As summer transitions to fall, quick! Boil water

Winter is for soups and stews. Spring is for salad. Summer is for anything with tomatoes in it. But fall, fall is for pasta.

Getting goat meat to a clamorous public

You may not be aware of it, but the demand for goat meat in this country far exceeds the supply.As ethnic populations in the United States grow—and as the traditionally bland American palate grows more adventurous—interest in this global staple has grown too. The most widely consumed meat in the world, goat (aka cabrito, capretto, chevon) holds a place of honor in many cuisines, including Chinese, Indian, Mexican, Jamaican, Greek, and Persian. Problem is, there’s not much of it available in the United States. Most goat meat sold here is imported, frozen, from Australia and New Zealand. Americans who raise goats—for show, dairy or meat—are accustomed to calls from consumers in search live animals for slaughter.

Eating Around: Chili Pepper Festival, Ray’s on the River turns 25, and more!

Every week, we give you an in-depth calendar of upcoming dining events to help you navigate the weekend’s culinary festivities.Saturday, October 24 CHILI PEPPER FESTIVAL Virginia-Highland inaugurates the area’s first annual Chili Pepper Festival this Saturday from 4 to 11 p.m. at the intersection of North Highland and Amsterdam. The Original El Taco, DBA Barbecue, and Mali will serve up specials overflowing with chili peppers. Delta Moon, My Friend Ian’s Band, El Scorcho, and Shark Fighter will provide live music. Plus, adventurous festival-goers can test the mettle of their taste buds by partaking in a chili eating contest.

Food, wine, and sunshine at Savannah’s inaugural Food and Wine Festival

You could hardly tell it was the middle of November this past weekend at Savannah’s inaugural Food and Wine Festival. Sunny skies and seventy degrees presided over thousands in Ellis Square at Saturday’s “Taste of Savannah,” an event that marked the culmination of a weeklong festival. In total, an estimated 7,500 people attended the festival, half of whom came from out of town.

Ford Fry on Killer Tomato Festival and No. 246

ATL Food Chatter: July 5, 2011 (To receive the Chatter and other culinary tidbits directly in your inbox, sign up for our weekly dining newsletter)What do you get when you combine some of the South’s top chefs, mixologists, and farmers; the peak of growing season; and good music, all in one location for a good cause? The third annual Attack of the Killer Tomato Festival, which will be held July 17 from 1–5 p.m. at Westside Urban Market. The annual fundraiser for Georgia Organics has morphed into an experience unlike any of the ATL’s growing number of food events. The combination of the creative uses of tomatoes, boisterous crowds spurred on by some rocking bands like the Plasmatics and high-profile judges—including Andrew Knowlton of Bon Appetit, Food & Wine restaurant editor Kate Krader, and ATL’s dynamic dietician, Carolyn O’Neil—produce a unique alchemy that made the Killer Tomato Festival a must-attend.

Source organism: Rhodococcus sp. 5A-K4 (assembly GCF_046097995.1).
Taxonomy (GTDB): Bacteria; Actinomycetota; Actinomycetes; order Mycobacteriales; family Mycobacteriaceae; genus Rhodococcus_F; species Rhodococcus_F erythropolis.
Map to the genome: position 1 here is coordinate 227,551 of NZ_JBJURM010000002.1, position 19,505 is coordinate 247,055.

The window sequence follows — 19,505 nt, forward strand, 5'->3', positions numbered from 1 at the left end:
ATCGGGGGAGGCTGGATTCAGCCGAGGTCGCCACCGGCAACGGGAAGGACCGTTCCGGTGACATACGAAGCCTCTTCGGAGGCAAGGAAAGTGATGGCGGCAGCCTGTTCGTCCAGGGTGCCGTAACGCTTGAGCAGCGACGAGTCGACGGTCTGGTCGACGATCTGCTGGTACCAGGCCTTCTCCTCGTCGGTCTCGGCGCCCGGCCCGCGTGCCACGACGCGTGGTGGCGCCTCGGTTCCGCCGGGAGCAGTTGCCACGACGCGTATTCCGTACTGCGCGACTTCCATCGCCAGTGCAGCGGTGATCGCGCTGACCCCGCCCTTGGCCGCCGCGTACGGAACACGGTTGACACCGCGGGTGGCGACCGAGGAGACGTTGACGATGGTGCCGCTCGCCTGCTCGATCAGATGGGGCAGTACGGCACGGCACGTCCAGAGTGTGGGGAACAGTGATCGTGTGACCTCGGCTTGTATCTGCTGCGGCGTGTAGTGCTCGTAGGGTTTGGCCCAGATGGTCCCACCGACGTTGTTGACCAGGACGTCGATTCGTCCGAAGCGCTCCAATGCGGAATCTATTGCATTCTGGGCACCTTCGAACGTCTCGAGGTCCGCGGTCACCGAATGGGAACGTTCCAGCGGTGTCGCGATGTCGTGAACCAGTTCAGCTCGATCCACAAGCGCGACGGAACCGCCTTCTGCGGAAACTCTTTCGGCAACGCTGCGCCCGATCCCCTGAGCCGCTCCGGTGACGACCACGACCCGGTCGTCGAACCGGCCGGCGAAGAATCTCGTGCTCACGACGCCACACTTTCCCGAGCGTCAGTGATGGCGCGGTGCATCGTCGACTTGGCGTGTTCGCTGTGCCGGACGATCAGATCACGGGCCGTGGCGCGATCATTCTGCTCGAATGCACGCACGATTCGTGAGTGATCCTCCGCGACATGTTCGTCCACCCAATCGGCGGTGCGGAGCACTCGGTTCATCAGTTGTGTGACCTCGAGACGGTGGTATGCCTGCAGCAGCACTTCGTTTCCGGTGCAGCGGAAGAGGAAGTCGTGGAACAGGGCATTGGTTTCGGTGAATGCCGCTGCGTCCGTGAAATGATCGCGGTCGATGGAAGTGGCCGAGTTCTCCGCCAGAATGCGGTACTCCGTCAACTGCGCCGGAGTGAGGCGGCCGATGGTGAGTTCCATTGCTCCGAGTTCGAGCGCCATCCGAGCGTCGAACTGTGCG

Jamestown’s Michael Phillips on Ponce City Market

ATL Food Chatter: July 18, 2011 (To receive the Chatter and other culinary tidbits directly in your inbox, sign up for our weekly dining newsletter) The potential for positive economic impact dominated conversation at last week’s announcement that the Jamestown Properties developers had bought City Hall East to turn it into Ponce City Market, targeted to open in early 2014. But for food lovers, the buzz is about what the project will bring in terms of restaurants and purveyors. Michael Phillips, managing director of Jamestown Properties, stated at the press conference that “in the U.S. today, there [are] three truly relevant food halls: Pike Place in Seattle, the Ferry Building in San Francisco, [and] Chelsea Market in New York [which was developed by Jamestown]. We are focused very much on putting a peg in the ground for Atlanta to have the fourth nationally relevant food hall.” He said that in addition to the food hall, which will be located in the center of the two-million-square-foot building (replacing the current exhibition hall), the project will also include organic rooftop organic gardens where local restaurant operators can grow food for their own use.

Eat your fill of salads with these easy dressings

Atlanta’s farmers markets may be just getting going, but the spring vegetable season is winding down. With the hot weather we’ve had the past couple of days, you can expect those lovely lettuce heads you've seen at market to disappear quickly.

Downtown Ritz-Carlton adds snow cone cocktails to the summer menu

This heat makes people do crazy things. For guests of the Ritz-Carlton downtown and diners at the posh hotel's Atlanta Grill, this is a good thing. As temperatures outside soar, Atlanta Grill chef Brian Jones and his culinary staff are keeping cool inside shaving ice and experimenting with some decidedly grown up flavors for his specialty adult snow cones debuting this week.

Xocolatl to make single-origin, dual-ingredient chocolate

Matt Weyandt and Elaine Read always had traditional jobs. He worked on political campaigns, while she focused on international aid with the Peace Corps. In 2012, they packed up their two children—ages one and four—and moved to Costa Rica for a change of scenery and the chance for adventure. There, the husband-and-wife team met cacao growers and gradually learned how to grind the beans into chocolate. They decided to bring this pure, unadulterated, single-origin, two-ingredient delicacy back home to Atlanta. And Xocolatl was born.

Chef Riccardo Ullio, Esquire dining critic engage in foamy throwdown at Fritti

Bragging rights were on the line last week at Fritti when Esquire magazine dining critic John Mariani and Sotto Sotto and Fritti chef/owner Riccardo Ullio got into a spirited debate over — wait for it — espresso cups.

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